brain and muscles need to react quickly and appropriately in order to maintain balance.

If your workouts consistently include unstable surfaces such as wobble boards, balance mats, balance
stones, exercise balls, bosu balls, skate boards, slide boards, etc… you will become a better balancer.
These kinesthetic skills will cross over into the sporting environment, allowing your body to adapt and
adjust to the movements you demand with greater efficiency.
Better kinesthetic awareness during your sport can improve performance and decrease injuries!


Better proprioception and kinesthetic awareness may decrease injuries!
Recent research is pitting a strong connection between injury prevention and training with balance equipment and/or guided agility exercises as an adjunct to a regular training regime.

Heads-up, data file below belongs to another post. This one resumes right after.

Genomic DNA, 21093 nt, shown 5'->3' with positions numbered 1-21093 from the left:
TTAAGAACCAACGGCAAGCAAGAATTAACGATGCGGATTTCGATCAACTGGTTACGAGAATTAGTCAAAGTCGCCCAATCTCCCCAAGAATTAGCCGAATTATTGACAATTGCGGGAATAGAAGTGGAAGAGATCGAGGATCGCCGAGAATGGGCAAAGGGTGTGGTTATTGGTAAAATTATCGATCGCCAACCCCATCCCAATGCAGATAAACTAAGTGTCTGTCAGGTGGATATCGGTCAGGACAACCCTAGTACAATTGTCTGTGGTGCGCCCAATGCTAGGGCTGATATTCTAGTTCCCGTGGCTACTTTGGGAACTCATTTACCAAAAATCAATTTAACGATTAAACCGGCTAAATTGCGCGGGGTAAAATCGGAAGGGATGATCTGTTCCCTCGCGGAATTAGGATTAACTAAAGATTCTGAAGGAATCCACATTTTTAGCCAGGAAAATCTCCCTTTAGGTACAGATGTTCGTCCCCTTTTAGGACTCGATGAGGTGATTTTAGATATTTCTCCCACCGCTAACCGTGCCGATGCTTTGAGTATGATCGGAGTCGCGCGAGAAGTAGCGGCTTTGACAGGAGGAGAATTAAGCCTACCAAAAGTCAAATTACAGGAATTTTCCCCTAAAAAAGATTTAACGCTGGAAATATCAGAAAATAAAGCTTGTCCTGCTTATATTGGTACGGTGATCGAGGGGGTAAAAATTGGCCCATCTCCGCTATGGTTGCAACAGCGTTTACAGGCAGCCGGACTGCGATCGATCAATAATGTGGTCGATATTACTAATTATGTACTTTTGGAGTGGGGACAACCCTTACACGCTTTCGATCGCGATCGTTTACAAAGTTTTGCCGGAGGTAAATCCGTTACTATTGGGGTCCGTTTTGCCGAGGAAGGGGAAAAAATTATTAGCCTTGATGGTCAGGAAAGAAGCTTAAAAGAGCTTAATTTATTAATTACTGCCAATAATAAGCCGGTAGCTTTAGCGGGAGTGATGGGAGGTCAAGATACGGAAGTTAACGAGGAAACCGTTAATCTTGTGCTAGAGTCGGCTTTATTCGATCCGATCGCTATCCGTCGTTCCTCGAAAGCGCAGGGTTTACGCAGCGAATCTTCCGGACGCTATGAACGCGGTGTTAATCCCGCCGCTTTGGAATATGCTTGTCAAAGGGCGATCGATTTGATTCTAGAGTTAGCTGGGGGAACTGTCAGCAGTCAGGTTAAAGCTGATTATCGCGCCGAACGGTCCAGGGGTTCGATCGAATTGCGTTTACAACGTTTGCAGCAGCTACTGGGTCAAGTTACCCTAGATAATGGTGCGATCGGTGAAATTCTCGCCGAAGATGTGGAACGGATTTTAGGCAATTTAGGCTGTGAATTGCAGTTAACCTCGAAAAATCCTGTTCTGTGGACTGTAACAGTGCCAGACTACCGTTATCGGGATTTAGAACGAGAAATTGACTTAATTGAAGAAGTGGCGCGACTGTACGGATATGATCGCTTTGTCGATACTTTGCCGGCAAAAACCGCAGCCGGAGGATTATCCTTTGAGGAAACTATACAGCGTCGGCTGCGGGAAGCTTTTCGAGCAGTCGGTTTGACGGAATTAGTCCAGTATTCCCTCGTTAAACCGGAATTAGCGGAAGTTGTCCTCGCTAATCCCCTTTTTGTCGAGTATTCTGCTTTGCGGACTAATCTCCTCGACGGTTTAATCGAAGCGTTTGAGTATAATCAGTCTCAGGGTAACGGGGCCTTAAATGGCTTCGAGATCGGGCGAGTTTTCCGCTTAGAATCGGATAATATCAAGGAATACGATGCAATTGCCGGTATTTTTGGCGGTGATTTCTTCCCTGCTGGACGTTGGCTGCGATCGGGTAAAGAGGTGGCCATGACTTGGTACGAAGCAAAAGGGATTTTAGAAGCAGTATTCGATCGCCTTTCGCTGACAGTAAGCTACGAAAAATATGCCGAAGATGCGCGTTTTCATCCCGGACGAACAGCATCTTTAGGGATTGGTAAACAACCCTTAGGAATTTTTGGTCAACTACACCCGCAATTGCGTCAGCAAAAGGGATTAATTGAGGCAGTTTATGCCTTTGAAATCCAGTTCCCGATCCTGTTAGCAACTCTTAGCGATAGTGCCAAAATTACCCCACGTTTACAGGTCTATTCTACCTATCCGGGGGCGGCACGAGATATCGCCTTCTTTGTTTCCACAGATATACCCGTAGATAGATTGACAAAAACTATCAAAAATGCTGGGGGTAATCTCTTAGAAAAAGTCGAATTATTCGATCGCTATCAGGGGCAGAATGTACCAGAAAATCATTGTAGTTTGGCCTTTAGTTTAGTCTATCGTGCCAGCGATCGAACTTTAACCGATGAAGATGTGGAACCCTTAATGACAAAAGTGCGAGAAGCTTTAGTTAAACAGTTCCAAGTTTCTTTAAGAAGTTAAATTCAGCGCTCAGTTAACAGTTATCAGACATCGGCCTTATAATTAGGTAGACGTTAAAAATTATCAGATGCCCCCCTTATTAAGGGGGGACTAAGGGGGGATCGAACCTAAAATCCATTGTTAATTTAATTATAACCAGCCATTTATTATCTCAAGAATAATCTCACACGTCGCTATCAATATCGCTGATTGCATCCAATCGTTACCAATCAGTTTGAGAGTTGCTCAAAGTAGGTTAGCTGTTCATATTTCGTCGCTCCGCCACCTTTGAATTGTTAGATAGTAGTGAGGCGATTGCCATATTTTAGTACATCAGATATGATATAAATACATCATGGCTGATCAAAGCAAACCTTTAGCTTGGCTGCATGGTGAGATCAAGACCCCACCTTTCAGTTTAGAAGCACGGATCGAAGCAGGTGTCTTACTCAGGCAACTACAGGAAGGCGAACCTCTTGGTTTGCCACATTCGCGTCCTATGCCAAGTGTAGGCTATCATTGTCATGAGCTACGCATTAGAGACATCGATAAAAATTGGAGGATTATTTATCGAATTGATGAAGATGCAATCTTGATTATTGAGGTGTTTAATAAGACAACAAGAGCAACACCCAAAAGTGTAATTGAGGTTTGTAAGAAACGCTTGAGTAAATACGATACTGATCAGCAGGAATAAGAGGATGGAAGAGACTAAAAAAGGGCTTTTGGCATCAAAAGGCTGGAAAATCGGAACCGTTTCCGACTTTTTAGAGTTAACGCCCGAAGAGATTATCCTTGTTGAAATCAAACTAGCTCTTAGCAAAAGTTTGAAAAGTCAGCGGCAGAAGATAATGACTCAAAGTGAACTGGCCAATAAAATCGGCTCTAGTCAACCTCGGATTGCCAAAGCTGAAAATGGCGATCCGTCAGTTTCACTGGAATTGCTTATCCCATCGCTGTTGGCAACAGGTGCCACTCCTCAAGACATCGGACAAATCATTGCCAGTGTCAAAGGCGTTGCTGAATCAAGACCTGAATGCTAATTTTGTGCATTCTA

Many lower body injuries follow this trend but It has been observed significantly in the prevention of knee and ankle injuries. It is believed that by consistently stimulating the body to stabilize itself on unstable surfaces and learn proper form through specific agility exercises, the body improves its movement patterns during sport. The result is that the knee and ankle have less chance of getting
“caught” in an injurious position during sport.


Injuries Cause a Proprioceptive Deficit
Recall that most structures in your body have specific receptors to supply the brain with sensory
information. If a structure such as a muscle or ligament is injured, the proprioceptive sensory receptors
may also be damaged.

Take a common example (simplified version):
You roll your ankle and tear a ligament. One of the important jobs of that ligament was to provide